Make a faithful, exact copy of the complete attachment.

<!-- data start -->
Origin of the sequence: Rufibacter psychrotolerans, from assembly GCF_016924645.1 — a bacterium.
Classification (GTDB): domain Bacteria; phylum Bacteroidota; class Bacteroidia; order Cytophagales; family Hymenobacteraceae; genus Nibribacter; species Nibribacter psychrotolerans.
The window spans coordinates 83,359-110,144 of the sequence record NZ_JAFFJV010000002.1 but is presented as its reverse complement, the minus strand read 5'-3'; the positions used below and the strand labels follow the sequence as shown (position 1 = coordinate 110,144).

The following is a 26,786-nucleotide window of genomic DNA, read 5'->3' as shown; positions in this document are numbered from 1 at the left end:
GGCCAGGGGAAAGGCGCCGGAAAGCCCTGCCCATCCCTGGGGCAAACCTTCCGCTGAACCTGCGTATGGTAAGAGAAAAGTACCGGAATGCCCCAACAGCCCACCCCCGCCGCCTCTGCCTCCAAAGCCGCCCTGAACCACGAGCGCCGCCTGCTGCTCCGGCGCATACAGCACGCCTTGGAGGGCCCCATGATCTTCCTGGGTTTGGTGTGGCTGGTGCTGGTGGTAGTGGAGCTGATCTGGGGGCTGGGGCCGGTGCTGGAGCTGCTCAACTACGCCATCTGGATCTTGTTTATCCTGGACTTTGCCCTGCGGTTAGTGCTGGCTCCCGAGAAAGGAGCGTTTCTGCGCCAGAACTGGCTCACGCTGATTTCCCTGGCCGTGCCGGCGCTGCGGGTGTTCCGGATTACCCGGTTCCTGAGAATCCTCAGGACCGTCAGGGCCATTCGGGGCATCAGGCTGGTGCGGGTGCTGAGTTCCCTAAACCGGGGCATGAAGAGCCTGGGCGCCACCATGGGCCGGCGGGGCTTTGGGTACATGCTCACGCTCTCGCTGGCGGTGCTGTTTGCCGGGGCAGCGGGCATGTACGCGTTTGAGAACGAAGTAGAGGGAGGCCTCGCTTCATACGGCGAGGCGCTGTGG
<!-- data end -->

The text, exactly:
Origin of the sequence: Rufibacter psychrotolerans, from assembly GCF_016924645.1 — a bacterium.
Classification (GTDB): domain Bacteria; phylum Bacteroidota; class Bacteroidia; order Cytophagales; family Hymenobacteraceae; genus Nibribacter; species Nibribacter psychrotolerans.
The window spans coordinates 83,359-110,144 of the sequence record NZ_JAFFJV010000002.1 but is presented as its reverse complement, the minus strand read 5'-3'; the positions used below and the strand labels follow the sequence as shown (position 1 = coordinate 110,144).

The following is a 26,786-nucleotide window of genomic DNA, read 5'->3' as shown; positions in this document are numbered from 1 at the left end:
GGCCAGGGGAAAGGCGCCGGAAAGCCCTGCCCATCCCTGGGGCAAACCTTCCGCTGAACCTGCGTATGGTAAGAGAAAAGTACCGGAATGCCCCAACAGCCCACCCCCGCCGCCTCTGCCTCCAAAGCCGCCCTGAACCACGAGCGCCGCCTGCTGCTCCGGCGCATACAGCACGCCTTGGAGGGCCCCATGATCTTCCTGGGTTTGGTGTGGCTGGTGCTGGTGGTAGTGGAGCTGATCTGGGGGCTGGGGCCGGTGCTGGAGCTGCTCAACTACGCCATCTGGATCTTGTTTATCCTGGACTTTGCCCTGCGGTTAGTGCTGGCTCCCGAGAAAGGAGCGTTTCTGCGCCAGAACTGGCTCACGCTGATTTCCCTGGCCGTGCCGGCGCTGCGGGTGTTCCGGATTACCCGGTTCCTGAGAATCCTCAGGACCGTCAGGGCCATTCGGGGCATCAGGCTGGTGCGGGTGCTGAGTTCCCTAAACCGGGGCATGAAGAGCCTGGGCGCCACCATGGGCCGGCGGGGCTTTGGGTACATGCTCACGCTCTCGCTGGCGGTGCTGTTTGCCGGGGCAGCGGGCATGTACGCGTTTGAGAACGAAGTAGAGGGAGGCCTCGCTTCATACGGCGAGGCGCTGTGG